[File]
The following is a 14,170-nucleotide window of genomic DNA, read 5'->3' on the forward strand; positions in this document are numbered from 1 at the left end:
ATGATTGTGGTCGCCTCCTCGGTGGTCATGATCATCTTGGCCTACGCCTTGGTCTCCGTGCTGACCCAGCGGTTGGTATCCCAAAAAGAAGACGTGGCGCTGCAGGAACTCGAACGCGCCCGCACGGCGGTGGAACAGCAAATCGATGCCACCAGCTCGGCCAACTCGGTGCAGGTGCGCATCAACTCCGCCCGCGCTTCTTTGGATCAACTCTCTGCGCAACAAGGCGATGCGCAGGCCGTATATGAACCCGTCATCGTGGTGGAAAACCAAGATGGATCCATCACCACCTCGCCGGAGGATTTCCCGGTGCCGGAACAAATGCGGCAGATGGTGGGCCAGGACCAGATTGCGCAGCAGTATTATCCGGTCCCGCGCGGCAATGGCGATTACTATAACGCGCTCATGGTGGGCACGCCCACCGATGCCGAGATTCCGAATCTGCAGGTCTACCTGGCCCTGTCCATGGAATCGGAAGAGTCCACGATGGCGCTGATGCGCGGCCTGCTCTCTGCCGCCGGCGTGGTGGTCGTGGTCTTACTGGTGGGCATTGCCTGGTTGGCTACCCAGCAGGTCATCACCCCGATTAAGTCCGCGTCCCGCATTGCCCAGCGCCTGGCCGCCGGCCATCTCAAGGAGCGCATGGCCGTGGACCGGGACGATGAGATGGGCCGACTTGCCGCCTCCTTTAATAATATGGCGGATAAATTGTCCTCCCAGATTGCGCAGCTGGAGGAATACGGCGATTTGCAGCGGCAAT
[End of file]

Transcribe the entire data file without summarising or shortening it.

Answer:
The following is a 14,170-nucleotide window of genomic DNA, read 5'->3' on the forward strand; positions in this document are numbered from 1 at the left end:
ATGATTGTGGTCGCCTCCTCGGTGGTCATGATCATCTTGGCCTACGCCTTGGTCTCCGTGCTGACCCAGCGGTTGGTATCCCAAAAAGAAGACGTGGCGCTGCAGGAACTCGAACGCGCCCGCACGGCGGTGGAACAGCAAATCGATGCCACCAGCTCGGCCAACTCGGTGCAGGTGCGCATCAACTCCGCCCGCGCTTCTTTGGATCAACTCTCTGCGCAACAAGGCGATGCGCAGGCCGTATATGAACCCGTCATCGTGGTGGAAAACCAAGATGGATCCATCACCACCTCGCCGGAGGATTTCCCGGTGCCGGAACAAATGCGGCAGATGGTGGGCCAGGACCAGATTGCGCAGCAGTATTATCCGGTCCCGCGCGGCAATGGCGATTACTATAACGCGCTCATGGTGGGCACGCCCACCGATGCCGAGATTCCGAATCTGCAGGTCTACCTGGCCCTGTCCATGGAATCGGAAGAGTCCACGATGGCGCTGATGCGCGGCCTGCTCTCTGCCGCCGGCGTGGTGGTCGTGGTCTTACTGGTGGGCATTGCCTGGTTGGCTACCCAGCAGGTCATCACCCCGATTAAGTCCGCGTCCCGCATTGCCCAGCGCCTGGCCGCCGGCCATCTCAAGGAGCGCATGGCCGTGGACCGGGACGATGAGATGGGCCGACTTGCCGCCTCCTTTAATAATATGGCGGATAAATTGTCCTCCCAGATTGCGCAGCTGGAGGAATACGGCGATTTGCAGCGGCAAT